Tuesday, April 4, 2017

Venus could be the Star of Bethlehem

One of the earliest Christmas related posts on this blog was an argument for Jupiter being the Star of Bethlehem.  It was made back when I still favored the September 11th 3 BC birthrate that I now reject, as I now believe Jesus was born near December 25th, (but I've been rethinking my exact chronology).  Even after that change I stuck by the basic Star of Bethlehem theory since it still fit, it brought the Magi to Jerusalem on December 25th 2 BC.

I remain strongly convinced that the terminology of "We have seen (Observed) His Star" implies a Star that was always there and always considered His.  And that logically as one that moves around it would be a planet.

But I have since considered that given my belief in using Scripture to Interpret Scripture.  To note that when The Bible associates Jesus with a star, it associates Him with the Morning Stat/Light Bringer.  Something I talked about in my post on why it's incorrect to associate The Morning Star with Satan in Isaiah 14.

The Morning Star is a title of Venus, the closest Planet to Earth.

I still don't know exactly what movements of Venus Matthew refers to.  Many existing theories revolving around Jupiter also involve interesting movement of Venus.  If I come to a solid theory I'll make a follow up post.

People who believe in the Gospel in The Stars/Mazzaroth theory, believe naturally that the Pagan associations of the stars and constellations are corruptions of their original meanings.  But they desire to see some logic in how that happened.  Which combined with patriarchal biases of mainstream Christianity makes them uncomfortable with the idea of the main star to represent Jesus being the one that most commonly becomes Feminine.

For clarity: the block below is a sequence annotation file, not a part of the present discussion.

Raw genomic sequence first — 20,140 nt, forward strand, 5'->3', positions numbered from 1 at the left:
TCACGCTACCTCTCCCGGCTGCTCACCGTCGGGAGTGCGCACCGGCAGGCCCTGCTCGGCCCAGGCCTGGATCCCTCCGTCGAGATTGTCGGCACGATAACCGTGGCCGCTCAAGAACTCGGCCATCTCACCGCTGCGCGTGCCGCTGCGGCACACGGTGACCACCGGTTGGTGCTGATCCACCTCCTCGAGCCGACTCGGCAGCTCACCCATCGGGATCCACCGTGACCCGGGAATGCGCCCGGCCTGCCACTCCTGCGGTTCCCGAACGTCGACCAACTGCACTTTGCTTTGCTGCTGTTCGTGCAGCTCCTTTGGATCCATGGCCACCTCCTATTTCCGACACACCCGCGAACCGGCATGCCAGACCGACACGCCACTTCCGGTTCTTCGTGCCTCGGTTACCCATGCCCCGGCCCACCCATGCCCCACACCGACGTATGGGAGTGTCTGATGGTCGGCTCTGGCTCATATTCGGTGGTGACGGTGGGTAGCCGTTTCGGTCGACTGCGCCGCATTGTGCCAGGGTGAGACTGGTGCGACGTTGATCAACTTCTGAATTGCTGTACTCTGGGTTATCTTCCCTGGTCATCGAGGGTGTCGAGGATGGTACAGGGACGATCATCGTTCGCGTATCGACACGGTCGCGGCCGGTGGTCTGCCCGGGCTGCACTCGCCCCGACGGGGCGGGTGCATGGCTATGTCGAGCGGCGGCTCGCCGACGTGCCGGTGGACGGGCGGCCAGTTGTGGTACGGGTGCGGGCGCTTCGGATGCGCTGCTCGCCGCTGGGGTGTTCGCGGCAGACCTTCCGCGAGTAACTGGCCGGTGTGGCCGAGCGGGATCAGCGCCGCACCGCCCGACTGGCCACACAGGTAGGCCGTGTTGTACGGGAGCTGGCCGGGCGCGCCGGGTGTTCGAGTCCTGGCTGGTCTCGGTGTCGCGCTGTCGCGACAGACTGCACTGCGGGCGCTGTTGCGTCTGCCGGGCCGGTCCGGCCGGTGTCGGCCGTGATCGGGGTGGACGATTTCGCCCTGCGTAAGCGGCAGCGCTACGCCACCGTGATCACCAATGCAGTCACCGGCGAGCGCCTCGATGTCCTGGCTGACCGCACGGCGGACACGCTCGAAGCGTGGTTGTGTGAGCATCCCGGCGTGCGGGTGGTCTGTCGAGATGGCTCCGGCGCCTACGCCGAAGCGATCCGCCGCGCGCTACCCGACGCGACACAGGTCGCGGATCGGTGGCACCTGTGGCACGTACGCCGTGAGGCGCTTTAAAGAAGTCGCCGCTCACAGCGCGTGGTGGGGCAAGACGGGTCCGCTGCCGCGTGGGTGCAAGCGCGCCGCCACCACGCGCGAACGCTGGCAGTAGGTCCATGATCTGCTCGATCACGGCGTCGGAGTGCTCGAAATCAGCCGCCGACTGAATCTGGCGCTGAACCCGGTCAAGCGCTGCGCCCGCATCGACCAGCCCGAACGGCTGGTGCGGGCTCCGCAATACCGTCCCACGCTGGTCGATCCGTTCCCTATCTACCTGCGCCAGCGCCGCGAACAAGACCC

The Planet Venus was not universally Feminine.  The Canaanites also had a male deity for that Planet, Ashtar, who I mentioned in the other post.  Even in the Greco-Roman tradition there is a paradox, where it is associated with Venus/Aphrodite, but yet the star itself is viewed as a male offspring of the Dawn Goddess.  Interestingly Quetzacoatl was also associated with the Planet Venus, (maybe that's the basis for the Anime Dragon-Maid making him a woman).  Another male mythological personification of Venus is the Egyptian Sopdu, often associated with Horus (though this star referring to Venus may be spurious).  In Japanese mythology there is Amatus-Mikaboshi, which seems inconsistent on if it refers to Venus or the Pole-Star, Ame-No is also associated with the Pole-Star.  And the Norse Aurvandil from whom came Tolkien's Earendil.

But I also want to talk about the fact that while Jesus did incarnate as a Male, He is ultimately God/Yahuah and so ultimately gender-less.  In fact the Tetragramaton itself is arguably a Grammatically feminine name, as are Elah and Eloah.

When Haggai calls Jesus the Desire of the Nations, the word for Desire there appears in it's Feminine form.  Most places where you see "Salvation" in the KJV, the Hebrew word is Yeshua, but in it's Feminine form, Yeshuah.  Chuck Missler argues Jesus is the Wisdom of the book of Proverbs, all three Hebrew words for Wisdom used there are grammatically feminine, and even the English Translation shows that feminine pronouns were used.

But most interestingly is that I on another blog argued for a reversal of the usual Typological Interpretation of The Song of Solomon, and argued that Shulamith is the type of Christ and The Beloved as Israel/The Church.  Chapter 2 calls Shulamith both a Rose and a Lily, both the plants have also been used to represent Aphrodite/Venus, as have Pomegranates. 

I have also argued that the Biblical significance of The Lily could be where the Six Pointed Star of David came from.  And I've argued that Bethlehem is The City of David, so it fits for the Star of David to be the Star of Bethlehem.

The Church of the Holy Sepulcher site was a Temple to Venus built by Hadrian. I have many reasons for doubting that is the actual site of Golgotha, but there is evidence Christians venerated it before the time of Constantine.

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